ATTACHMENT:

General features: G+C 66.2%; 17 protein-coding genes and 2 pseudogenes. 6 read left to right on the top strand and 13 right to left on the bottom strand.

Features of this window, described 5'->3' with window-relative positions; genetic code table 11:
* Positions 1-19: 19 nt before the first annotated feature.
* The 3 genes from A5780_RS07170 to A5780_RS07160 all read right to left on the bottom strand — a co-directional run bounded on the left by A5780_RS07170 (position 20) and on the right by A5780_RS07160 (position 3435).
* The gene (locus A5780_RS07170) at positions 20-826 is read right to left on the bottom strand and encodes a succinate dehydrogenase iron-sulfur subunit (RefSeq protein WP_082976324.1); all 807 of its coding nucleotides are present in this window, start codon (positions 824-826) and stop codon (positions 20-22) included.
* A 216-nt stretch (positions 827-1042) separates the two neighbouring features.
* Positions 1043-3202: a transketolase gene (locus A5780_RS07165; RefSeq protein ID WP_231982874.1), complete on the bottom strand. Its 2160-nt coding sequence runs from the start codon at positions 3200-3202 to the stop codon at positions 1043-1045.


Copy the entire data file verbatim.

General features: G+C 66.2%; 17 protein-coding genes and 2 pseudogenes. 6 read left to right on the top strand and 13 right to left on the bottom strand.

Features of this window, described 5'->3' with window-relative positions; genetic code table 11:
* Positions 1-19: 19 nt before the first annotated feature.
* The 3 genes from A5780_RS07170 to A5780_RS07160 all read right to left on the bottom strand — a co-directional run bounded on the left by A5780_RS07170 (position 20) and on the right by A5780_RS07160 (position 3435).
* The gene (locus A5780_RS07170) at positions 20-826 is read right to left on the bottom strand and encodes a succinate dehydrogenase iron-sulfur subunit (RefSeq protein WP_082976324.1); all 807 of its coding nucleotides are present in this window, start codon (positions 824-826) and stop codon (positions 20-22) included.
* A 216-nt stretch (positions 827-1042) separates the two neighbouring features.
* Positions 1043-3202: a transketolase gene (locus A5780_RS07165; RefSeq protein ID WP_231982874.1), complete on the bottom strand. Its 2160-nt coding sequence runs from the start codon at positions 3200-3202 to the stop codon at positions 1043-1045.